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Rahul Murdeshwar aka Dal Rice on his new propaganda submersed EP Homo Magister

Out on an endlessly futile lookout for a propaganda bulletin steeped in Anarcho Primitivist and Luddite literature? Dal Rice aka Rahul Murdeshwar’s newsletter serves a big dollop of reading material, some evangelism, a subscription to music, exclusive news, and some more evangelism.

With his new EP, Homo Magister, Rahul avers some of his ideology on borrowed instruments and a pirated Ableton. After a year of experimenting with some bass and music production, he released his work in early August. “I’ve spent the past few months learning how to mix and master my work. Eventually, I got so saturated with hearing the same music over and over that I just decided to throw it up online. And here I am,” he says.

Ostensibly, the idea of Homo Magister did not even occur to Rahul until about three months prior. On the contrary, the backing concept has been evolving for over two years. “I see music as a hobby, but my socio-political ideology of Anarcho-Primitivism is something that has changed the way I view the world and its problems. Fundamentally, the ideology is very different from mainstream liberal or leftist views. Anarcho-Primitivism criticizes the globalised culture of capitalism, development and above all civilization, and advocates instead a return to the hunter-gatherer society of before the Agricultural Revolution. This narrative has been central to my life and now is central to the EP,” Rahul states when asked about the driving force behind the musical expressions tied to the record.

Rahul was primarily inspired by Daniel Quinn’s 1992 ‘Ishmael’, a book that attempts to capture the essence of the most fundamental ideas of Anarcho-Primitivism in an accessible, story-like format. “I chanced upon ‘Ishmael’ when it was mentioned in some literature I was reading. I read it twice over the span of this summer while I was travelling, and I found that it percolates all my rants and propaganda in a beautifully accessible, story-like narrative that is still so powerful and elegantly philosophical,” adds Rahul.

The name of the EP has in fact been derived from ‘Ishmael’. To paraphrase Quinn, he explains that our title, Homo Sapiens (‘Man, the Wise’), is one we have not yet earned. Only when we realise that we have over the span of 12,000 years, set out to conquer and exploit the world for our perversions, and only after we truly reverse the evil of civilization will we be worthy of calling ourselves ‘Wise’. Till then, we are more aptly Man, the Master- ‘Homo Magister’.

Standing at 8 tracks and 22 minutes, the brevity of the record does not take away from fully experiencing the album. The earthy sounds take you on a journey, the raw production magnifying an angst that undergirds Homo Magister’s backbone. The EP consists of four tracks, each one with a preceding interlude. Among some noteworthy mentions is the second interlude titled ‘Cereal Revolution’. It, as the name suggests, describes the Agricultural Revolution and its subsequent manifestation with the creation of settlements, the momentum gained by religion and the start of civilization as we know it. The interlude lets the record segue into the more rhythmic ‘Potlach’. The last interlude ‘Ones and Zeroes’ describes the post-war period of the 20th century, characterized by the Arms race, the Soviet experiment and the birth of globalization and neo-liberalism. The closing track ‘Pixelated’ features the best use of bass on the album and the twang wraps up the record tightly.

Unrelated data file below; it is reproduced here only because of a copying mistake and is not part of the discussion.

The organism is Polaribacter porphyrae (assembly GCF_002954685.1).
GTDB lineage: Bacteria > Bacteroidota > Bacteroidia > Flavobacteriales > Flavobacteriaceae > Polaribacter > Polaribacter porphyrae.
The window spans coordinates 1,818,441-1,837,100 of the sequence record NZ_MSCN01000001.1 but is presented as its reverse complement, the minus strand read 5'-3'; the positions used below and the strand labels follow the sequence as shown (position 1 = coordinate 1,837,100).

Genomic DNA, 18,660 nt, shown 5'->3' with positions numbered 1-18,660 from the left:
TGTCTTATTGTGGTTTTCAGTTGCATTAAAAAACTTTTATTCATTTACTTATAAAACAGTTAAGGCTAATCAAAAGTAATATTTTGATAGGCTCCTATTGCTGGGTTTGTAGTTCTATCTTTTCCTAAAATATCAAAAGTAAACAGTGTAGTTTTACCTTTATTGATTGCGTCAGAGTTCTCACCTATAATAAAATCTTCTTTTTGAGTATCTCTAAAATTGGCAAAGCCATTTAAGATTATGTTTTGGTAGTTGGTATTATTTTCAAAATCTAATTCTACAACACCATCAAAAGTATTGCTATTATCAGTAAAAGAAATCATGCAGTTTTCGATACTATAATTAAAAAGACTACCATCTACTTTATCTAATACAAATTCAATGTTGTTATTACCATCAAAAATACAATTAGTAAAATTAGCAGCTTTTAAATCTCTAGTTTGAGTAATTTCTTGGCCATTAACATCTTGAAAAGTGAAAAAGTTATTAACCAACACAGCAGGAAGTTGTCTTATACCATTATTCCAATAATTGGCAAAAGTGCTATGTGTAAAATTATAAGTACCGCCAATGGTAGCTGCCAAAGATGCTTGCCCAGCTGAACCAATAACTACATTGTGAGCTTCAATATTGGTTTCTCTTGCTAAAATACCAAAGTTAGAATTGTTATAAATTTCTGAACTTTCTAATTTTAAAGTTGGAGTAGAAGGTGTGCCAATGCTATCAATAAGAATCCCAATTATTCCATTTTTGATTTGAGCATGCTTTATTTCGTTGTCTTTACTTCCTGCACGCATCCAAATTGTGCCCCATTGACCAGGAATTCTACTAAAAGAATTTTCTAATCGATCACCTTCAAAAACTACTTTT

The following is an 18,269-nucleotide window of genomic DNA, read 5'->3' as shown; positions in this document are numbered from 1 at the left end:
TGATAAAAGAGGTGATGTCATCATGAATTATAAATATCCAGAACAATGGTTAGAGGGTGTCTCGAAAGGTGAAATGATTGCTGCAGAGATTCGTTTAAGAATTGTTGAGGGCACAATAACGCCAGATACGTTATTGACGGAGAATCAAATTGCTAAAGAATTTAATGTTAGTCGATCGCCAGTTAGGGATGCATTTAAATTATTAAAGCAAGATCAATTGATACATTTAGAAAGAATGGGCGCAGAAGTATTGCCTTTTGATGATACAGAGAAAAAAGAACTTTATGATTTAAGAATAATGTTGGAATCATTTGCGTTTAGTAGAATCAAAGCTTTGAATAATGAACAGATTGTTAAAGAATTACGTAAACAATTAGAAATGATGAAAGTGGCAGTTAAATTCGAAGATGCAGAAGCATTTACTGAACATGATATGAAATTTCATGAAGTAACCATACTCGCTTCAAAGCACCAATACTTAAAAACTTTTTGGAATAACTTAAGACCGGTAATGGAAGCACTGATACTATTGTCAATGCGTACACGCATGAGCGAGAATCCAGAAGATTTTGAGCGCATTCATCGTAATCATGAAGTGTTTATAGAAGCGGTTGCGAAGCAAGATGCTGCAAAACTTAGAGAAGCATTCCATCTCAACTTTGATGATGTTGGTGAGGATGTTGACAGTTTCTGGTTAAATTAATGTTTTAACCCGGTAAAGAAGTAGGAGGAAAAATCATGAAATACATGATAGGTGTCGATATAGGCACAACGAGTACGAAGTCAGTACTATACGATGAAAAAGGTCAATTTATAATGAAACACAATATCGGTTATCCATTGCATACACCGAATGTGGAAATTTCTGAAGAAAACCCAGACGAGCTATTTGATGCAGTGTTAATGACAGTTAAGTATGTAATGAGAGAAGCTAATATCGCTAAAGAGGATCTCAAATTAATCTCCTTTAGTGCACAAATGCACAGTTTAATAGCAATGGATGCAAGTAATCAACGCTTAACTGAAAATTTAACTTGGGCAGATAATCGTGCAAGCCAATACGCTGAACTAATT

Rahul incontrovertibly believes in independence when it comes to his music philosophy. “The biggest thing I came away from all this with is that anyone can do it- the EP was, indeed, just to prove to myself that I could actually do it, without all the extra fees and expensive gear and studio time and consulting that’s deemed absolutely necessary by the industry,” he chimes.

One can’t help but wonder if a loftier production could have helped the tracks shine brighter. Notwithstanding his limitations as a producer, Rahul qualifies his choices on the grounds of creativity and personal freedom. “All my gear is borrowed, my software is (not particularly legally) free, my studio is my own (a single audio interface), the artwork I made myself, and the distribution is free.” Inasmuch, Rahul believes that music needs to have a lower barrier to entry, anybody who is anyone should be able to make it, and it should be free to distribute and consume.

Rahul is a free spirit whilst he creates. He was told throughout that he would require some basic theory knowledge if he were to compose and understand music, and here his music project debunks this notion. “I know absolutely nothing about chord theory, I cannot read music, I don’t even know the notes on the guitar fretboard. I just make up chords as I go along and record them and layer them.”

Dal Rice will be playing his first gig at The Habitat Khar on the 21st of September with REProduce Bombay | Session 15. Rahul is also currently working on new music that he plans on releasing soon. “While not all my music will have these ideological undertones, I definitely intend to distribute content like literature as merchandise. The goal is to get people to listen to my music and hopefully read some of what has inspired me. The advantage of being an indie artist is that I can do what I want and at I can do it at my own pace,” he signs off.